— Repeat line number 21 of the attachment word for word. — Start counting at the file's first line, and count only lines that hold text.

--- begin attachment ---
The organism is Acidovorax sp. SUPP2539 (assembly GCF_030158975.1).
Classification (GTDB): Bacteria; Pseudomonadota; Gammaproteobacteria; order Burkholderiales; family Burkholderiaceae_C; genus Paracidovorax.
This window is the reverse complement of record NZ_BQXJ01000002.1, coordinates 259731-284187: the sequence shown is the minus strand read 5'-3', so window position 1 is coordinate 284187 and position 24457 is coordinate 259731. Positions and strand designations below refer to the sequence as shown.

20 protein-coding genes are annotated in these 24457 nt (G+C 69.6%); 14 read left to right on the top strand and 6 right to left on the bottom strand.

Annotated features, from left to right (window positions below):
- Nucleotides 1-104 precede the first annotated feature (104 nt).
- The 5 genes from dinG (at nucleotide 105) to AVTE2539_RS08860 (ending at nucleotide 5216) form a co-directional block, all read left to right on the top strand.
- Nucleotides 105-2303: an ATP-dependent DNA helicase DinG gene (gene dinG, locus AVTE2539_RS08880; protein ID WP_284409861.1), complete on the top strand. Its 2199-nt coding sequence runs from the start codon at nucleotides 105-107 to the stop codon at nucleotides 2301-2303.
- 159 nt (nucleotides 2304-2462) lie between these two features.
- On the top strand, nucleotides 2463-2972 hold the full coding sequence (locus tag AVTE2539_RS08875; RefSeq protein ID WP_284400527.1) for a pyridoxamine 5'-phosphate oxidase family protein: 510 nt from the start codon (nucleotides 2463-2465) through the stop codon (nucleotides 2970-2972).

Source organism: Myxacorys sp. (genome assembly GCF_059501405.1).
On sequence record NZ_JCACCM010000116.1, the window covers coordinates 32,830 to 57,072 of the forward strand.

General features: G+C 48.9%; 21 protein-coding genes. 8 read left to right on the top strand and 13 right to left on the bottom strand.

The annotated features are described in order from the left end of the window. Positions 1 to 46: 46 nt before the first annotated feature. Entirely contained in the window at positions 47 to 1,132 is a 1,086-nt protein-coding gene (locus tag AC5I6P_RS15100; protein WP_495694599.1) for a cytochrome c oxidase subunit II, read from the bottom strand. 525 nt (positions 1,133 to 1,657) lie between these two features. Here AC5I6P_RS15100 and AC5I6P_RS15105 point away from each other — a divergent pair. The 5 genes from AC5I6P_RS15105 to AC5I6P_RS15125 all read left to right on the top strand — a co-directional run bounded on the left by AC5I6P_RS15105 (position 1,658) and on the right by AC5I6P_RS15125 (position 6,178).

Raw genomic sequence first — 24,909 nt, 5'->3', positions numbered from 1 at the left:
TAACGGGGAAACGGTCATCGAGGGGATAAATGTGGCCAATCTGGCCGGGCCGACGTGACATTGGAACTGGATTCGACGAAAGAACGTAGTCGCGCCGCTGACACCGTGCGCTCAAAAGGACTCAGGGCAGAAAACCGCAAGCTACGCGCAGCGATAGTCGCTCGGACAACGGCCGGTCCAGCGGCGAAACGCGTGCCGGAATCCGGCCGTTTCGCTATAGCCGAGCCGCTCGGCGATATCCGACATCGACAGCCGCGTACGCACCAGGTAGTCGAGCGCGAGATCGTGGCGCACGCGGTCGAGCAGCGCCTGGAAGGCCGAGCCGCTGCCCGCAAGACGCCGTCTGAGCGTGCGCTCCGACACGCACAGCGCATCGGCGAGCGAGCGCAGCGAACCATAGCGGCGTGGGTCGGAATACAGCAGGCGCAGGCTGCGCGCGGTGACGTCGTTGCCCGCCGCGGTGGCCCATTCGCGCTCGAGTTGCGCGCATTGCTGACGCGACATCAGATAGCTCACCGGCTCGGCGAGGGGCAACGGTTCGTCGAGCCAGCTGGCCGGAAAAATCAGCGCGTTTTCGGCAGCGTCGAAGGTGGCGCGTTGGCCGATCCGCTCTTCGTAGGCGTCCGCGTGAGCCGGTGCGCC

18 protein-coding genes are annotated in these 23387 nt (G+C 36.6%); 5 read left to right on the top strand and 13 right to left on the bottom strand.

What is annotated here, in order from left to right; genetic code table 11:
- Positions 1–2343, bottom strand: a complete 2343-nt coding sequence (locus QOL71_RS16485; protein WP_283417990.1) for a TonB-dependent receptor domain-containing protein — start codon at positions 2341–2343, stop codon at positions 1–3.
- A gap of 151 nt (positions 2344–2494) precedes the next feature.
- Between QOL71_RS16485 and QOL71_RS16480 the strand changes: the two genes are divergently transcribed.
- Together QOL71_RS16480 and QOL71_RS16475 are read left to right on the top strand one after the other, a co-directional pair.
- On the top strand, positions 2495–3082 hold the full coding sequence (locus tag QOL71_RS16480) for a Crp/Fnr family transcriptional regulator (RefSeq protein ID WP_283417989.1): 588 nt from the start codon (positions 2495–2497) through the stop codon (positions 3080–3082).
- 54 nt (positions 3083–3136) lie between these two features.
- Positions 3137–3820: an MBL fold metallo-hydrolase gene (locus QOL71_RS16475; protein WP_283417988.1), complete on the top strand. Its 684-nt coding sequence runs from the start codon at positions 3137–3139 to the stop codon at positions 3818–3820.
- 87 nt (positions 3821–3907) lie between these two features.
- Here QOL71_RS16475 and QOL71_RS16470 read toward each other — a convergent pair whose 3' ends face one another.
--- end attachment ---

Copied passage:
- Between QOL71_RS16485 and QOL71_RS16480 the strand changes: the two genes are divergently transcribed.